No crazier than Genesis

An eccentric Norwegian musician named Varg Vikernes has been updating (a polite word for “making up”) a Norse origins story. It’s nuts, but no crazier than the stuff Ken Ham and Ray Comfort want you to believe (and they, too, have been “updating” a very short metaphor from the Bible to make for a very elaborate story). Here’s Vikernes’ version of the creation:

Our world was created in co-operation between these three proto-forces. Between Múspellheimr (the stars) and Niflheimr (the frozen matter in space) there was Gínungagap (the void). The universe was resting. It was inactive. It was in a state of complete balance.

The universe woke after this rest of Freyr. Óðinn’s force threw the mass out in all directions again. The stars began to melt the frozen matter in space when they met each other, out there in Gínungagap; in the void.

In Múspellheimr, there was the divine bosom, the explosion which gives new life to the universe. In Niflheimr, there was the resting divine thought, frozen. The ice melted and it became active again.

In Ragnarök, the opposite forces cancel each other out until only one force is left standing. Since the gravitational pull is constant, while the explosion only works over a limited time, gravity will always win. It will always, after a period of time, force the mass of universe together again.

The mark of this is the gods’ preparation for Ragnarök. Óðinn has endeavoured to win the battle, even though he knows he will always lose in the end. He will always die, no matter how much force he puts into his explosion – because gravity is constant, while his own power, after some time, will cease to function. That, which is then to come, is the Jotun’s destruction of our world. It is destroyed at that time when the planets and the stars are forced together into one point again. The sky falls down.

But the humans will return yet again. For Líf (the force of life) and Lífþrasi (the will of life) hides in Hoddmímis grove. There, they feed on the dew of the morning. When the universe again explodes, the ice will melt and the force of life will become active once again. No Ragnarök can destroy this treasure of the memory.

The universe is the lung of Tuisto, which rhythmically breathes, in and out. His brain is the thought that becomes frozen at the collapse of the universe. This thought becomes active again, when Tuisto breathes out, and lets Óðinn’s explosion heat it up. Tuisto’s thought then forms and creates a new and living universe.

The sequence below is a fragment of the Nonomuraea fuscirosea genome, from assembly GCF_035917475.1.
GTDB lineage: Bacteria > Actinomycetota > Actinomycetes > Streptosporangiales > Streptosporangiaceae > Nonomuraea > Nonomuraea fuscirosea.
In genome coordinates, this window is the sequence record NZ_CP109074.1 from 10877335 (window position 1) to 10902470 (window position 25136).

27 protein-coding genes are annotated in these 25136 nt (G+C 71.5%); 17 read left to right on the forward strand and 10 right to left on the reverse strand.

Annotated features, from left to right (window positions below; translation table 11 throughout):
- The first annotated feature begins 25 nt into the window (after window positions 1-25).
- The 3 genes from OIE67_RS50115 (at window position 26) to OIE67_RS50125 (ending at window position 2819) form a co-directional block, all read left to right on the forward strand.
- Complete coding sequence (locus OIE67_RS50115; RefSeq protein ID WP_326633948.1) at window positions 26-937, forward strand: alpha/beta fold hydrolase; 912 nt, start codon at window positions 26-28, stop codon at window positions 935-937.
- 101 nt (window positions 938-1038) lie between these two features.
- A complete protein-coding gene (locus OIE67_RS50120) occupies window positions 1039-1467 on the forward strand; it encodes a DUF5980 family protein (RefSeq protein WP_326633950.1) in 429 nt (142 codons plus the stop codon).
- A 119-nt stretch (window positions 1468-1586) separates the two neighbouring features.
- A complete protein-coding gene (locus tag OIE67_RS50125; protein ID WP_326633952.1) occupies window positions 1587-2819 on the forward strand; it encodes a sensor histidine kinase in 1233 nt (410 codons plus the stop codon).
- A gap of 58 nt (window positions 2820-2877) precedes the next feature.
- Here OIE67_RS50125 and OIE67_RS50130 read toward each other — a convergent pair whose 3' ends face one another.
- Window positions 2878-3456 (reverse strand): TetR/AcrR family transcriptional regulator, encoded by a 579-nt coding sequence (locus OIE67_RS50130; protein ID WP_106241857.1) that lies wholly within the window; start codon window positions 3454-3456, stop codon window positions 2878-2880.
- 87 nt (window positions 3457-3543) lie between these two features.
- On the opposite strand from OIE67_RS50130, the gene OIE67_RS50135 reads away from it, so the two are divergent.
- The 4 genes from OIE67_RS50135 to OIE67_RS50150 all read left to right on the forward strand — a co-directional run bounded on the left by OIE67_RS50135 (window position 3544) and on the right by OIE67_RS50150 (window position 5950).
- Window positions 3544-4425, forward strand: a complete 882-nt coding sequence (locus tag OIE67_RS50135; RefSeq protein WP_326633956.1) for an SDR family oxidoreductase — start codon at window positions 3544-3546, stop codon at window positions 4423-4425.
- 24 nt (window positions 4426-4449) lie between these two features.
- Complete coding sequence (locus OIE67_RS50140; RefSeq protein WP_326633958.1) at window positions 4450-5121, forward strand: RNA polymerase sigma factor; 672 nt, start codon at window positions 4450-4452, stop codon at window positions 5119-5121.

Tuisto’s thought directs his two round palms. The force of the explosion is in one of them, gravity in the other. One of them is the white hole of the universe, the other the black hole of the universe. With these, Tuisto can move around the celestial bodies, irradiate and increase or decrease them.

At each black hole, there exist so-called naked singularities. Besides these, there exist invisible holes in the universe, which we call wormholes. Here, objects may enter in order to exit at a completely different place in the universe; independent of both time and space. The exits of these holes are what we call white holes. The mass that was dragged towards the black hole (by gravity) hit a wormhole instead; where it bursts out the egress of the white hole with an enormous force.

Black holes will only get more massive, and will only gravitate more and more matter in the universe, until a hole becomes so big that it is capable of absorbing all other mass in the universe. This is where Irminsûl’s role enters, because it is actually Tuisto, the god-pillar in the centre – the high-seat, that is supposed to balance the two other proto-forces. Tuisto’s brain, the thought, can place wormholes inside the black holes, so that they empty in mass faster than they are filled up. Thus the one hand negates the other hand’s actions, which results in balance.

That’s truly absurd and silly, but if ever the creationists get their wish and ‘teach the controversy’ gets enshrined in law somewhere, I think we need to have this story taught to all the children, on equal footing with the Christian myth.

And then I want to see a debate between Comfort and a lunatic in chainmail. Both can use axes, to make it fair.